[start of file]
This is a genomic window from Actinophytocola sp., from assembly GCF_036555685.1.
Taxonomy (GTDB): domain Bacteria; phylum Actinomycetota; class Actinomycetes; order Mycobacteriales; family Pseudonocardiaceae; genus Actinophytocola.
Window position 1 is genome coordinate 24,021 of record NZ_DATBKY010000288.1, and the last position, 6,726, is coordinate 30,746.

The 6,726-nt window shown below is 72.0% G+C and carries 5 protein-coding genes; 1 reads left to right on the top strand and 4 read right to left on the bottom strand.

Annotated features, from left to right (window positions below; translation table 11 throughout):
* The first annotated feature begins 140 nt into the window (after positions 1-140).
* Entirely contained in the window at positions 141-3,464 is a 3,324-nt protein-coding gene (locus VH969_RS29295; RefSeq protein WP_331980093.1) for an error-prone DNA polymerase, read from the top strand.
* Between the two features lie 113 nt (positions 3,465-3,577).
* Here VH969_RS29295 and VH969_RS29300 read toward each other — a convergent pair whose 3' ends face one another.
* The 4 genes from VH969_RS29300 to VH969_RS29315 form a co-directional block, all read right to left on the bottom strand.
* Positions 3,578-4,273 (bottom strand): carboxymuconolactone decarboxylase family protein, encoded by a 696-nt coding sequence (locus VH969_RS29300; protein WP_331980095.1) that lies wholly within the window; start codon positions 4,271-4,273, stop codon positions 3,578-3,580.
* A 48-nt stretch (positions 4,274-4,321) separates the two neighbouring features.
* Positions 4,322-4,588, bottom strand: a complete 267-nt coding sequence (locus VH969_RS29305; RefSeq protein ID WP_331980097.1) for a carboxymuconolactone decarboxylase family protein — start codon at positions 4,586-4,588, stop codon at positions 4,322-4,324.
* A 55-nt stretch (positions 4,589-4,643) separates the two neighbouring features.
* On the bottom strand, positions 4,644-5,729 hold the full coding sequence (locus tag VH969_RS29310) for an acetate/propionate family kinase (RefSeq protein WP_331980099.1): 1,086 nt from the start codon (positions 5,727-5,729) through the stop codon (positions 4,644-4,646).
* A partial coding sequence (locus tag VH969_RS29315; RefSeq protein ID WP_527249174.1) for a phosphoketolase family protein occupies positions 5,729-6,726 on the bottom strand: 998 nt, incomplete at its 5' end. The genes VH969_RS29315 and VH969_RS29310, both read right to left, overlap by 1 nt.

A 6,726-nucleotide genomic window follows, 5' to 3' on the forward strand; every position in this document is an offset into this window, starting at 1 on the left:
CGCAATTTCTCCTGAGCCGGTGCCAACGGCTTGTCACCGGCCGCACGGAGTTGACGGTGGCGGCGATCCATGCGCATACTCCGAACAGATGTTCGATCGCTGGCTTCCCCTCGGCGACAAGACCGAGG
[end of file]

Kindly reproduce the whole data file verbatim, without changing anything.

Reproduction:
This is a genomic window from Actinophytocola sp., from assembly GCF_036555685.1.
Taxonomy (GTDB): domain Bacteria; phylum Actinomycetota; class Actinomycetes; order Mycobacteriales; family Pseudonocardiaceae; genus Actinophytocola.
Window position 1 is genome coordinate 24,021 of record NZ_DATBKY010000288.1, and the last position, 6,726, is coordinate 30,746.

The 6,726-nt window shown below is 72.0% G+C and carries 5 protein-coding genes; 1 reads left to right on the top strand and 4 read right to left on the bottom strand.

Annotated features, from left to right (window positions below; translation table 11 throughout):
* The first annotated feature begins 140 nt into the window (after positions 1-140).
* Entirely contained in the window at positions 141-3,464 is a 3,324-nt protein-coding gene (locus VH969_RS29295; RefSeq protein WP_331980093.1) for an error-prone DNA polymerase, read from the top strand.
* Between the two features lie 113 nt (positions 3,465-3,577).
* Here VH969_RS29295 and VH969_RS29300 read toward each other — a convergent pair whose 3' ends face one another.
* The 4 genes from VH969_RS29300 to VH969_RS29315 form a co-directional block, all read right to left on the bottom strand.
* Positions 3,578-4,273 (bottom strand): carboxymuconolactone decarboxylase family protein, encoded by a 696-nt coding sequence (locus VH969_RS29300; protein WP_331980095.1) that lies wholly within the window; start codon positions 4,271-4,273, stop codon positions 3,578-3,580.
* A 48-nt stretch (positions 4,274-4,321) separates the two neighbouring features.
* Positions 4,322-4,588, bottom strand: a complete 267-nt coding sequence (locus VH969_RS29305; RefSeq protein ID WP_331980097.1) for a carboxymuconolactone decarboxylase family protein — start codon at positions 4,586-4,588, stop codon at positions 4,322-4,324.
* A 55-nt stretch (positions 4,589-4,643) separates the two neighbouring features.
* On the bottom strand, positions 4,644-5,729 hold the full coding sequence (locus tag VH969_RS29310) for an acetate/propionate family kinase (RefSeq protein WP_331980099.1): 1,086 nt from the start codon (positions 5,727-5,729) through the stop codon (positions 4,644-4,646).
* A partial coding sequence (locus tag VH969_RS29315; RefSeq protein ID WP_527249174.1) for a phosphoketolase family protein occupies positions 5,729-6,726 on the bottom strand: 998 nt, incomplete at its 5' end. The genes VH969_RS29315 and VH969_RS29310, both read right to left, overlap by 1 nt.

A 6,726-nucleotide genomic window follows, 5' to 3' on the forward strand; every position in this document is an offset into this window, starting at 1 on the left:
CGCAATTTCTCCTGAGCCGGTGCCAACGGCTTGTCACCGGCCGCACGGAGTTGACGGTGGCGGCGATCCATGCGCATACTCCGAACAGATGTTCGATCGCTGGCTTCCCCTCGGCGACAAGACCGAGG